2004 Pontiac Grand Prix

pontiac
grandprix

#1

Alright, here’s a doozy/head spinner/hangover in the making: I just moved to Bloomington, Indiana and the very first weekend here I broke the left rear power window regular and possibly motor in her 2004 Grand Prix. I figured, not a problem. I ordered a brand new out of box power window regulator for the left rear, installed it, but when it came to connecting it to the cabling I noticed its dead in the water. The front driver’s switch won’t work, nor will the left rear switch work. I tried every other switch in the car. Everything else is working fine except for the button on the driver’s switch that controls the left rear and the left rear switch itself.

That said, I’m in a bit of a pickle. I have this brand new part that isn’t working. Is it possible I have a wiring failure? Is it a fuse issue? Or, worst case, do I have two bad switches (this seems the least likely).

Any advice or fun poking at my misfortune would be greatly appreciated.

P.S. Things I’ve already tried

-Going in to a Napa to see if they’d help diagnose. The guy just told me it sounds like a fuse issue. Is it possible that a fuse would go bad and only cause an issue for one window?
-Checking all cabling to make sure it’s connected correctly.

Thanks community


#2

Get a volt-ohm meter and check the switch and wiring for continuity. Let us know what you find.


#3

Look at would be the wires going from the door to the body, that is one of the more common points of failure.


#4

I don’t own a meter here, as I’ve just moved. Do you know if Autozone would loan me one?


#5

They are cheap at Harbor Frieght.


#6

They are cheap just about anyplace. I picked up a basic one for $10 at a local hardware store and a slightly better Craftsman one for $20. A test light would also work (for voltage but not continuity) and should be cheap at any auto parts store. Your first order of business is to check for the 12V at the connector.


#7

More than likey it’s either the driver door or left rear door switch.

It’s not a broken wire in the door. If it were none of the windows would work.

Since the rear door is apart, remove and unplug the switch. Looking at the switch, figure out where to insert a jumper wire in the connector to make the window either go up or down. If the window operates it’s the left rear door switch. If the window doesn’t operate it’s the drivers door switch.

Tester


#8

Hey folks. Thanks for the help. I used a multimeter and found out there was no issue. When I originally had everything connected, I simply didn’t have it connected well. Everything is back in place now, and I am the proud owner of an analog multimeter. I am sure I’ll need it eventually.

Please keep it mind that if you are ever installing a window regulator on a Grand Prix, make sure everything on the door is connected (wires to regulator, wires to switch, or it won’t function.

I feel pretty stupid for starting a thread about this, since the fix was so simple, but thanks for the help anyways.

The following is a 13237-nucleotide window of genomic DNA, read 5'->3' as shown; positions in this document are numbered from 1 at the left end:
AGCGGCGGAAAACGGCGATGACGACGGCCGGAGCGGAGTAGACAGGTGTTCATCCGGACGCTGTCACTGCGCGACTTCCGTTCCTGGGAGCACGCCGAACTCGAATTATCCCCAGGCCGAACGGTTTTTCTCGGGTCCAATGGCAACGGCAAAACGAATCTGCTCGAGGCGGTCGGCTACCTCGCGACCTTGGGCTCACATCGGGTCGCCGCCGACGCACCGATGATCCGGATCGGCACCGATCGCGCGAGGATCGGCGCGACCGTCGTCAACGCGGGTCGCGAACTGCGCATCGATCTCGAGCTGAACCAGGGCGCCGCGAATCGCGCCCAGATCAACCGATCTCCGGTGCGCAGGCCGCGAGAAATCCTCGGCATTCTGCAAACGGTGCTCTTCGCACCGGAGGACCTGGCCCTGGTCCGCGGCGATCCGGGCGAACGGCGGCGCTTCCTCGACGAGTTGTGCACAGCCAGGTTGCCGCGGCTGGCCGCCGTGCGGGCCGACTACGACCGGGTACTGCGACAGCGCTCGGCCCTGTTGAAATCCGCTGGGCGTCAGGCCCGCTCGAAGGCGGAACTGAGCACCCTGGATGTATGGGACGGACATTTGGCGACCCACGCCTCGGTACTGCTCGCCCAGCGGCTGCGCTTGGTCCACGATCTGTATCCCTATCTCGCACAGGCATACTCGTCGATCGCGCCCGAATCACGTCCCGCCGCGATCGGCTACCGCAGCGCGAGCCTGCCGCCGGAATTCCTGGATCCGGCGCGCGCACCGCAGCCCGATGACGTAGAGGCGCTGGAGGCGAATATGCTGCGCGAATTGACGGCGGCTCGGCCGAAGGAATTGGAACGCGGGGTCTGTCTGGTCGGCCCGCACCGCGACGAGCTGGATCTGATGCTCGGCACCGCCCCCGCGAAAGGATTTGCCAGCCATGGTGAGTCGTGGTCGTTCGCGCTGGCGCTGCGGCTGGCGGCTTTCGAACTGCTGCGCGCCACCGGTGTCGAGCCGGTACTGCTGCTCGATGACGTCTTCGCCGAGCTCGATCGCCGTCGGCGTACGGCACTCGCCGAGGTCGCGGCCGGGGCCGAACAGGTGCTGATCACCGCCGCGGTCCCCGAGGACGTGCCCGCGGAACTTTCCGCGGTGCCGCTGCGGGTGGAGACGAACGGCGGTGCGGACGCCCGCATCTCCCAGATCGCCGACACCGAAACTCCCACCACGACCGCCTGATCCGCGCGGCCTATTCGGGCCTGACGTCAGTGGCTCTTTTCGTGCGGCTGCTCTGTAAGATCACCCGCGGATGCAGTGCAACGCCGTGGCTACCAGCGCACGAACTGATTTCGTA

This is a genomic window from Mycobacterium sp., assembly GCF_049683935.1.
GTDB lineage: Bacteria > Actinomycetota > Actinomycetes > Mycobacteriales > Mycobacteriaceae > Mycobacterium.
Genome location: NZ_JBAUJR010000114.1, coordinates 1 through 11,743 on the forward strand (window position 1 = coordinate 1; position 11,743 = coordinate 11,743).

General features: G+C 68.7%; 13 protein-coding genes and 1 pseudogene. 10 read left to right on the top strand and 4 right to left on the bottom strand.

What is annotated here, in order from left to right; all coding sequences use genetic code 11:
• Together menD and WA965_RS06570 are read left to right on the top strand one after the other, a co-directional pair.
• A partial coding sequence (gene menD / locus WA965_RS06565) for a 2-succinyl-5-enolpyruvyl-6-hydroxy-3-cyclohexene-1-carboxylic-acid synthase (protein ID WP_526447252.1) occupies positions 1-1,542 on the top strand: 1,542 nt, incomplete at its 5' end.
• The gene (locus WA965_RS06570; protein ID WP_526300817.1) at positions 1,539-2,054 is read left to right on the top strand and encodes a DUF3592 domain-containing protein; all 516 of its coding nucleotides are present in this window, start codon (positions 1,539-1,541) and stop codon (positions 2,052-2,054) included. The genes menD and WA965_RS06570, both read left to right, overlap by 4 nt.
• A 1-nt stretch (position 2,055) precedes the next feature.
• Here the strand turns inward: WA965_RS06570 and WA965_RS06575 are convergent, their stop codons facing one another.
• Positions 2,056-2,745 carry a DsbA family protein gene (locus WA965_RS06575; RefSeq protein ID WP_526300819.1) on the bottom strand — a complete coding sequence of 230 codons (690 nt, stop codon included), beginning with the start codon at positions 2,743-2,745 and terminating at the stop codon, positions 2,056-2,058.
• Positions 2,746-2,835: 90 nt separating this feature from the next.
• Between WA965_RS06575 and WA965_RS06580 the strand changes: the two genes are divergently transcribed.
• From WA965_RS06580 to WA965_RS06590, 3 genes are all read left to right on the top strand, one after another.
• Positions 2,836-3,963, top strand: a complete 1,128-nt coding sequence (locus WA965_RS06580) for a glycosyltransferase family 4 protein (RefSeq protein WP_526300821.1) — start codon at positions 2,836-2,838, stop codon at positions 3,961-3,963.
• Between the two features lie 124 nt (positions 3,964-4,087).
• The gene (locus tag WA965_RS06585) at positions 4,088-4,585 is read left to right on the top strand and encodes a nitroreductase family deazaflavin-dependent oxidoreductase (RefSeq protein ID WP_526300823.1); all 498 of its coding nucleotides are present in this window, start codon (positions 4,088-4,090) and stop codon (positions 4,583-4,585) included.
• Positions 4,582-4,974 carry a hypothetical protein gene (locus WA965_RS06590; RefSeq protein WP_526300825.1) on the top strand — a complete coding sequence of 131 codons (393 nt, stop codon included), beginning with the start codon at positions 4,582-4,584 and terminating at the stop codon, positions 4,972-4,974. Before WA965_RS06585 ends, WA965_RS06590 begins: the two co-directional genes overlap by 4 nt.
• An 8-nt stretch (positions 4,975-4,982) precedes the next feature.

#9

Oh, good Lord, don’t feel stupid. You just diagnosed and repaired a failed power window… twice!!!

And thanks a million for the closure. Even though I didn’t help on this one, it’s always great to hear a story with a happy ending. And we rarely even hear the ending.

Happy motoring.
TSM


#10

Analog multimeter?

That’ll work fine for things like power window circuits. But don’t use it on computer controlled engine components.

Most of these components only operate on a 5VDC reference signal sent by the computer. If you use the analog multimeter to test these components for resistance, the meter sends a 9VDC reference signal. That 9 volts will fry the component that was only supposed see 5 volts.

You should have bought a cheap digital multimeter with a 10 megaohm impedence. These type of meters allow you to test any component on the vehicle.

Tester


#11

Thanks for the input, Tester. For the purposes of my inquiry, it worked fine and was able to show me there wasn’t an issue. I’ll keep the analog meter for household purposes only. Next time I need anything for a computer component I’ll get a digital one.

That said, if anyone needs any help installing a power window regulator for a Grand Prix, I am officially your guy.


#12

Note that I had a GM vehicle of that general vintage. And I have never had so many dumb little random problems. And a ton of the dumb little random problems were just because the electrical connectors throughout the car - well, basically stink. I did plenty of “disconnect, clean connection, fuss with connector, reconnect, and…fixed.” In one respect it is a relief, of course. So when I fixed my own sluggish and occasionally dead power windows with plug cleaning, I was obviously thrilled. But make that a note to self. Any problem on this car that has electricity involved - do the simplest possible stuff first.


#13

Speaking of GM vehicles

When I was at the Benz dealer, I saw my fair share of electrical problems. The cars were NOT known for being reliable

Now that I’m a fleet mechanic, many of the vehicles are GM. I’ve never seen so many melted and overheated connectors, pigtails and fuse boxes in my life!

Pathetic . . .